JEFFERSON CITY — Abortion-rights opponent groups are raising concerns that legislation allowing certified midwives to deliver babies could inadvertently open the way for people other than doctors to perform abortions.
Lobbyists for abortion-rights opponents are scrambling to try to cancel that possibility by amending clarifying language to another bill before the legislative session ends.
The midwifery provision was slipped into a health insurance bill last week by Sen. John Loudon, a staunch abortion-rights opponent. Legislators realized what Loudon had done only after they passed the bill and sent it to the governor, prompting an outcry from some colleagues and resulting in Loudon’s removal from a committee chairmanship.
Some lawmakers are trying to reverse Loudon’s action by passing a second health insurance bill without the midwifery language, which would give Gov. Matt Blunt the option of vetoing the first one.
Abortion-rights opponent groups generally remained neutral on whether to legalize certified midwives. But they contend the language could have unintended consequences.
Loudon’s provision stated that despite other laws to the contrary, people certified in ministry or obstetrics by private groups can provide services related to pregnancy.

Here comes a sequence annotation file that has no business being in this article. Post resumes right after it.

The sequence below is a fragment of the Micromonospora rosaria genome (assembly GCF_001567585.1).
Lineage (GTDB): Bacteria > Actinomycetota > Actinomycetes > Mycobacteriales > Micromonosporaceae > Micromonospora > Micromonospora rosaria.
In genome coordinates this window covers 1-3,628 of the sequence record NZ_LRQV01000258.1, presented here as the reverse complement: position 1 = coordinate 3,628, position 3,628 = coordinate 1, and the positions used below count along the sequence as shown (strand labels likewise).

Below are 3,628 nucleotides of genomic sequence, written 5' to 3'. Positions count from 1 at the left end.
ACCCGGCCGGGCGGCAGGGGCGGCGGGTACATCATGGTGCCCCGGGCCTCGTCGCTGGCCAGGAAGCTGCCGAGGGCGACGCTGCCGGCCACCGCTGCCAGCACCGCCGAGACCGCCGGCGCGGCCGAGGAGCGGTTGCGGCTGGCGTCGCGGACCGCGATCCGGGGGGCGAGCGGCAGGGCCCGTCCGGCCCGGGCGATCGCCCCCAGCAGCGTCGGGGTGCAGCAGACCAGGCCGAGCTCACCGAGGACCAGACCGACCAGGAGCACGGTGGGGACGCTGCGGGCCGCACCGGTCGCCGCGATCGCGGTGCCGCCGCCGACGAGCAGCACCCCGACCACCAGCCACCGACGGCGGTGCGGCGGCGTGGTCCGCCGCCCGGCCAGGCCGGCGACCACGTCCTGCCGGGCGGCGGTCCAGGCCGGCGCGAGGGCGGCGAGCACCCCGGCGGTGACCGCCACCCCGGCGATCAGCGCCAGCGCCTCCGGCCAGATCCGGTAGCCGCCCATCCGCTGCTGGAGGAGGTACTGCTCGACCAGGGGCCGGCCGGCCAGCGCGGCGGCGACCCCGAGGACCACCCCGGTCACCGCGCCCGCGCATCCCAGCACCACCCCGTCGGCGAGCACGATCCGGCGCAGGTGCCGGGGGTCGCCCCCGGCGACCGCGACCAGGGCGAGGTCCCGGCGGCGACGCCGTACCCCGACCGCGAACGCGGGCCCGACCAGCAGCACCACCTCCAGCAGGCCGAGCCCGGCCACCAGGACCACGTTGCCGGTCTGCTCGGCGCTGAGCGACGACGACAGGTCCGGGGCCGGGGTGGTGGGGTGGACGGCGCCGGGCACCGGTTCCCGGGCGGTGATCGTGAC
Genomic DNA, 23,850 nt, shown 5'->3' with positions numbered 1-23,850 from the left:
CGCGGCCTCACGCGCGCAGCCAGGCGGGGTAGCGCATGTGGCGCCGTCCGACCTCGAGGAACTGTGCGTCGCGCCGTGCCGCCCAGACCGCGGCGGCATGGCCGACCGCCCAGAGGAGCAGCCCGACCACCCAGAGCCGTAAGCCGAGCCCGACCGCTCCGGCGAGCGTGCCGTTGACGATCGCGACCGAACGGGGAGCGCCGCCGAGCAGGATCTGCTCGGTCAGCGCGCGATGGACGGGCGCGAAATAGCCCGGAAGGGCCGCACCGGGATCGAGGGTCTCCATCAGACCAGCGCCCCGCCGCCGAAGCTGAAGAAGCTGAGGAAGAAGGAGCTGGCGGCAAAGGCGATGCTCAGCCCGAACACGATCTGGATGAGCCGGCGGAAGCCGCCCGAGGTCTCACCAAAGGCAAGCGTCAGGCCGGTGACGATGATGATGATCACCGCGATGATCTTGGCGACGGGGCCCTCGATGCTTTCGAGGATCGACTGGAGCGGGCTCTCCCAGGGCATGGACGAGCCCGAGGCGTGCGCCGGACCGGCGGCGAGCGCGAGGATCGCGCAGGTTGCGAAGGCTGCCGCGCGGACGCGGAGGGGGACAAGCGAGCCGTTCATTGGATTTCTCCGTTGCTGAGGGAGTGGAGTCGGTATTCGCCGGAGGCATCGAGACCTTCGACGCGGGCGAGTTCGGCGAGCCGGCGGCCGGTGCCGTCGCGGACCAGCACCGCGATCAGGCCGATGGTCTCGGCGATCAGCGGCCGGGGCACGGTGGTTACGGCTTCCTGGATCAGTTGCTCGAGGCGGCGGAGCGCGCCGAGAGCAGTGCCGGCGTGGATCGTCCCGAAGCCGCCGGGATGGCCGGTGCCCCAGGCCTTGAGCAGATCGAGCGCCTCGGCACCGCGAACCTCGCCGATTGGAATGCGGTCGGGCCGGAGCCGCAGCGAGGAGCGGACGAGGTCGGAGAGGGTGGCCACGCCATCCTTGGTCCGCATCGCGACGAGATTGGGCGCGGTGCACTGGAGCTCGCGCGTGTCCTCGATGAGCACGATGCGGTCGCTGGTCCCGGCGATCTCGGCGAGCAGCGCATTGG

The intent was to supersede a Missouri law making midwifery a felony crime for anyone other than certain nurses working in connection with physicians.
But the provision also could invalidate a Missouri law making it a crime for anyone other than a physician to perform or induce an abortion, since that also is a pregnancy-related service, said Sam Lee, of Campaign Life Missouri. Lee supports an amendment clarifying that midwives could not perform abortions.
Lobbyists for Missouri Right to Life and the Missouri Catholic Conference also expressed concern Thursday about the potential abortion consequences of the midwifery language and their support for the clarifying amendment.
Loudon, R-Chesterfield, said he did not believe his provision would expand authority for people to perform abortions, but added that he, too, would support a clarifying amendment.